Eutyches(Redirected from Eutychian)
Eutyches (Greek: Εὐτυχής; c. 380 – c. 456) was a presbyter and archimandrite at Constantinople. He first came to notice in 431 at the First Council of Ephesus, for his vehement opposition to the teachings of Nestorius; his condemnation of Nestorianism as heresy led him to an equally extreme, although opposite view, which precipitated his being denounced as a heretic himself.
Eutyches was an archimandrite of a monastery outside the walls of Constantinople, where he ruled over three hundred monks. He was much respected and was godfather to Chrysaphius, an influential eunuch at the court of Theodosius II.
The Archbishop of Constantinople, Nestorius, having asserted that Mary ought not to be referred to as the "Mother of God" (Theotokos in Greek, literally "God-bearer"), was denounced as a heretic; in combating this assertion of Patriarch Nestorius, Eutyches declared that Christ was "a fusion of human and divine elements", causing his own denunciation as a heretic twenty years after the First Council of Ephesus at the 451 AD Council of Chalcedon.
According to Nestorius, all the human experiences and attributes of Christ are to be assigned to 'the man', as a distinct personal subject from God the Word, though united to God the Word from the moment of his conception. In opposition to this, Eutyches inverted the assertion to the opposite extreme, asserting that human nature and divine nature were combined into the single nature of Christ without any alteration, absorption or confusion: that of the incarnate Word. Although this accorded with the later teaching of Cyril of Alexandria, Eutyches went beyond Cyril in denying that Christ was 'consubstantial with us men', by which he did not intend to deny Christ's full manhood, but to stress His uniqueness.
Eutyches denied that Christ's humanity was limited or incomplete, which some were led to believe was similar to the Alexandrine doctrine (this, however, is strongly rejected by the Coptic church that sees Eutyches a heretic), but the energy and imprudence with which he asserted his opinions led to his being misunderstood. He was accused of heresy by Domnus II of Antioch and Eusebius, bishop of Dorylaeum, at a synod presided over by Flavian at Constantinople in 448. His explanations deemed unsatisfactory, the council deposed him from his priestly office and excommunicated him.
In 449, however, at the Second Council of Ephesus convened by Dioscorus of Alexandria who was under the impression that Eutyches had renounced Monophysitism, overawed by the presence of a large number of Egyptian monks, not only was Eutyches reinstated to his office, but Eusebius, Domnus and Flavian, his chief opponents, were deposed. This judgment is the more interesting as being in distinct conflict with the opinion of the bishop of Rome—Leo—who, departing from the policy of his predecessor Celestine, had written very strongly to Flavian in support of the doctrine of the two natures and one person.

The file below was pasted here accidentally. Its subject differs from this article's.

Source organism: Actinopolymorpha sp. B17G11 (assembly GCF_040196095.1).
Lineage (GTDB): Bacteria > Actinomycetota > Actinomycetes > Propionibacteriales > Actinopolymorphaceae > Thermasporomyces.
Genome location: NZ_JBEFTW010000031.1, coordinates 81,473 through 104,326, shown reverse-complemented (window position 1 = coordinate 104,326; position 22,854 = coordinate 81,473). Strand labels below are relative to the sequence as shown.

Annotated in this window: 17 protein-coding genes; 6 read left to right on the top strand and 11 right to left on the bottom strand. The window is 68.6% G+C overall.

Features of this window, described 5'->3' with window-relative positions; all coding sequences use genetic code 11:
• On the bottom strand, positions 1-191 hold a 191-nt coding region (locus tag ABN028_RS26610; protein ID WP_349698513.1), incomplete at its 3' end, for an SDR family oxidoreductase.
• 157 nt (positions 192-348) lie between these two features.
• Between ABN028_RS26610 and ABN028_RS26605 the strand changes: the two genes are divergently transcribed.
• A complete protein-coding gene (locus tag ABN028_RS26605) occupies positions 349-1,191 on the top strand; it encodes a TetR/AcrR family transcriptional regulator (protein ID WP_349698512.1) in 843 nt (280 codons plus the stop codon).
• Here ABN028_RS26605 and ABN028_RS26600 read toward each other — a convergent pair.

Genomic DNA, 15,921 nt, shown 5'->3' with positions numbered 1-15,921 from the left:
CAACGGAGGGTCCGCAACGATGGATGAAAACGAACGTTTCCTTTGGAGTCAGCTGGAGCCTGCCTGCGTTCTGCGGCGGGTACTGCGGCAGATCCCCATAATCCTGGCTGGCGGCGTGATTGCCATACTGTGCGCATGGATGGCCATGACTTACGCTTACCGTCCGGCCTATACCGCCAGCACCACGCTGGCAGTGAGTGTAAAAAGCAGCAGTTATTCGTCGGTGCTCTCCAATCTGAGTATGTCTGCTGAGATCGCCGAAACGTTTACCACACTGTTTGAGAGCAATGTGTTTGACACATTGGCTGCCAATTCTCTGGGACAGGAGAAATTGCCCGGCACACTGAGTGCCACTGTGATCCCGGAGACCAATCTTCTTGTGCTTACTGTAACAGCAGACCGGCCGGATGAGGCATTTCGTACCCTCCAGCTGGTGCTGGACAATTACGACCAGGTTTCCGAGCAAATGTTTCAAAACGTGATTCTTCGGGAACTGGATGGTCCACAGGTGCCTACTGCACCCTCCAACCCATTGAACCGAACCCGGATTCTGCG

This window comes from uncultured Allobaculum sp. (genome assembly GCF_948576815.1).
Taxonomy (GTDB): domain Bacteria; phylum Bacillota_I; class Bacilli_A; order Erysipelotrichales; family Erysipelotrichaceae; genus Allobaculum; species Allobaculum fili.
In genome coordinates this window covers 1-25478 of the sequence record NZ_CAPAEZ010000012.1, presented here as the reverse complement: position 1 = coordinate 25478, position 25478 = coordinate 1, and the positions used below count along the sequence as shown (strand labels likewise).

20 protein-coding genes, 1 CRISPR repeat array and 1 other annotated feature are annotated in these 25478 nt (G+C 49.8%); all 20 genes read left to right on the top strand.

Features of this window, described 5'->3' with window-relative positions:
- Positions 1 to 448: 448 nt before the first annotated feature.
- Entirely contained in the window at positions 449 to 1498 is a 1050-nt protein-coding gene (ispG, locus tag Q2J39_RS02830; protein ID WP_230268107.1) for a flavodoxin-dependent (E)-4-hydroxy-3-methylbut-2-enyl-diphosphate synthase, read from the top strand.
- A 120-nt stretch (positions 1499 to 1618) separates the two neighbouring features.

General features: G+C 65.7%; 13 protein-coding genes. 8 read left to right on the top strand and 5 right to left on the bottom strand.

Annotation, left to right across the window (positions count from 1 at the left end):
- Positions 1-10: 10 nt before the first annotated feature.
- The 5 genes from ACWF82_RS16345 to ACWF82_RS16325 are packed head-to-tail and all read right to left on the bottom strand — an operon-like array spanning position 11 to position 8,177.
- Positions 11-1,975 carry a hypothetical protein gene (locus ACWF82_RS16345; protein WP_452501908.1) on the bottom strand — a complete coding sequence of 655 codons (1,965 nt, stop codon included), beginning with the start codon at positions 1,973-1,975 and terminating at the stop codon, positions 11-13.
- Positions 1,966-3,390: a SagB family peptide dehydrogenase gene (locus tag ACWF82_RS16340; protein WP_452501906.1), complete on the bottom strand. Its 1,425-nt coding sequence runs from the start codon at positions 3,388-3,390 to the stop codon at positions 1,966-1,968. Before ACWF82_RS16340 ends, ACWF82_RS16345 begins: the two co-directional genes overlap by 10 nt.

Meanwhile, the emperor Theodosius II died, and Pulcheria and Marcian who succeeded, summoned, in October 451, a council (the fourth ecumenical) which met at Chalcedon and which Dioscorus attended and at which he was condemned. There the synod of Ephesus was declared to have been a "robber synod" with claims that Dioscorus had threatened the bishops with death if they did not agree with him. Its proceedings were annulled, and, in accordance with the more miaphysite strand in the teaching of Cyril of Alexandria, it was declared that the two natures are united in Christ (without any alteration, absorption or confusion) and 'come together to form one person and one hypostasis'. Eutyches died in exile, but of his later life nothing is known.
Those who did not approve the Chalcedonian Council were later accused of being 'Monophysites' and are nowadays known as 'Oriental Orthodox', including the Coptic Church, the Armenian Orthodox Church, and the Syrian Orthodox Church. They were wrongfully accused of agreeing with Eutyches about 'one nature' in Christ that rejected Christ's dual consubstantiality (with the Father and with us men); however, Oriental Orthodox churches prefer to be called 'Miaphysites' and are against the teachings of Eutyches. This was confirmed in May 1973 when the late Coptic pope, Shenouda III, visited Rome and penned a Christological statement with pope Paul VI.
His memory was kept alive by the Chalcedonians, who until recently used the term 'Eutychean' as a pejorative description of the non-Chalcedonians who in their turn accused the Chalcedonians of being Nestorians and dyophysite.
- Chapman, John. "Eutyches." The Catholic Encyclopedia. Vol. 5. New York: Robert Appleton Company, 1909. 21 Jan. 2014
- "The Great Heresies". Catholic Answers. Archived from the original on 2007-07-09. Retrieved 2007-07-03.
- St. Dioscorus, 25th Pope of Alexandria in the Coptic Synaxarium http://www.copticchurch.net/synaxarium/1_7.html#1
- G. A. Bevan and P. T. R. Gray, "The Trial of Eutyches: A New Interpretation", Byzantinische Zeitschrift 101 (2009), 617-57.
- Adolf Harnack, History of Dogma, iv. passim
- F. Loofs, Dogmnegeschichte (4th ed., 1906), 297 ff.
- Meyendorff, John (1983). Byzantine Theology: Historical Trends and Doctrinal Themes (revised 2nd ed.). New York: Fordham University Press.
- Meyendorff, John (1989). Imperial unity and Christian divisions: The Church 450-680 A.D. The Church in history. 2. Crestwood, NY: St. Vladimir's Seminary Press.
- Ostrogorsky, George (1956). History of the Byzantine State. Oxford: Basil Blackwell.
- R. L. Ottley, The Doctrine of the Incarnation, ii. 97 ff.
- article in Herzog-Hauck, Realencyk. für prot. Theol., with a full bibliography.
- This article incorporates text from a publication now in the public domain: Chisholm, Hugh, ed. (1911). . Encyclopædia Britannica. 9 (11th ed.). Cambridge University Press. p. 958.